In China, brands are constantly trying to promote their content, and what better way to reach millions of users than through WeChat? However, the laws surrounding the way you promote your products and services are becoming tighter. Make sure you are using your WeChat account correctly.
We all know WeChat is the hottest personal messaging and micro-blogging platform in China. Every day dazed Chinese stumble through the streets, their eyes glued on their screens to:
- see the latest in gossip from their friends and any news they have forwarded
- post “praise-bait” selfies
- come up with catty responses to friends’ posts
- play head games with their frenemies (“I can’t believe she didn't give me a like on my cat post! I’m de-friending!”)
All of this is standard social media fare, but they also:
- pay for groceries
- check their company news
- participate in surveys
- comment on articles and win “hongbao” money
...and the list goes on and on. As the New York Times said, Wechat is the swiss-army knife of social media apps, combining all kinds of functionality into a new paradigm.
Meanwhile, businesses are scrambling to get a piece of the action. Tencent is still working out the advertising, but currently users are served with display ads once in a while in their moment feeds. This can get pretty expensive for businesses, and is not very suitable either.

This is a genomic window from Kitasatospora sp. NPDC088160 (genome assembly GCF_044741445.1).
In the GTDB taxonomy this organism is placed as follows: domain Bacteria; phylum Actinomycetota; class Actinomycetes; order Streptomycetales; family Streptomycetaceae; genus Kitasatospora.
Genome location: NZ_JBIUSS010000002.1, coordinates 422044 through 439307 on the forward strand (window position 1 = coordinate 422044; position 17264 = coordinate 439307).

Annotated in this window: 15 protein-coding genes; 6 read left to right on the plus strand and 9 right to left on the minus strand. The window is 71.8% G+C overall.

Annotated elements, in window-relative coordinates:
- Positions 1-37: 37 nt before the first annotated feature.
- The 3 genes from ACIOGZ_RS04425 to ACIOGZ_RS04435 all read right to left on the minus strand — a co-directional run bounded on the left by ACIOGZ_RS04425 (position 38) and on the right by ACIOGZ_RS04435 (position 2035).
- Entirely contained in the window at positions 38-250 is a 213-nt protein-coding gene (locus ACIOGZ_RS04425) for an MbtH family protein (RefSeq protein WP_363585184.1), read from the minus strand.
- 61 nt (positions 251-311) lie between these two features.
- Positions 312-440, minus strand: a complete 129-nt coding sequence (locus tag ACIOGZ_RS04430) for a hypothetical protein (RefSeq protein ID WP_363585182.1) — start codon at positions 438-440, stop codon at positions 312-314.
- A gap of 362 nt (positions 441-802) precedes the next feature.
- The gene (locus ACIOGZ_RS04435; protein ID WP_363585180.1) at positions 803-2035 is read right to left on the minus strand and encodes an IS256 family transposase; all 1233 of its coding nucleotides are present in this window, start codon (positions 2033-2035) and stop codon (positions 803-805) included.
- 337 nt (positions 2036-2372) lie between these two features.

Others try to use bloggers, or “Key Opinion Leaders” (KOL’s) to forward news about their brand or product. If we analyze KOLs, there are a few types:
- Celebrity KOLs – big names with lots of fans
- Commercial KOLs – usually a group of people working under one account.
- Grassroots KOLs – individuals with influence and a large fan base
If the Grassroots KOL is listed on one of the several WeChat KOL platforms – meaning they are for hire – then it is easy to find them. However, this raises the question, are they really influential? As with all KOL, are their fans actually real or just purchased off of Taobao? It’s hard to say.
We recently saw one B2B account that hit 10,000 fans and posted a celebratory post to brag of their success – from the quality of the content and number of post reads, it seems to be to be an inflated number. The bottom line is, you have to be really careful about fan growth –which for WeChat it is extraordinarily difficult, and even harder for B2B brands.
Recent notices from the internet censorship body have made using KOLs even trickier. First, any news published without proper verification can land the publisher in hot water. Also, promoting products and services commercially, without clearly stating it is an advertisement, can now potentially get you into trouble as well. Even further, if an individual forwards some content that is false or harmful, he or she can actually be held liable.
This all follows China’s “New Advertising Law” launched in September 2015, which tightened restrictions on the use of celebrity endorsements, as well as increasing regulation of marketing of health care, pharmaceuticals, medical equipment and health food.
What does all of it mean? You’ll have to dig pretty hard to find some suitable KOLs and also make sure that your content is either appropriately marked, or is a piece of non-commercial content. This makes your content strategy even more critical – at the end of the day good content will be shared if it is correctly targeted.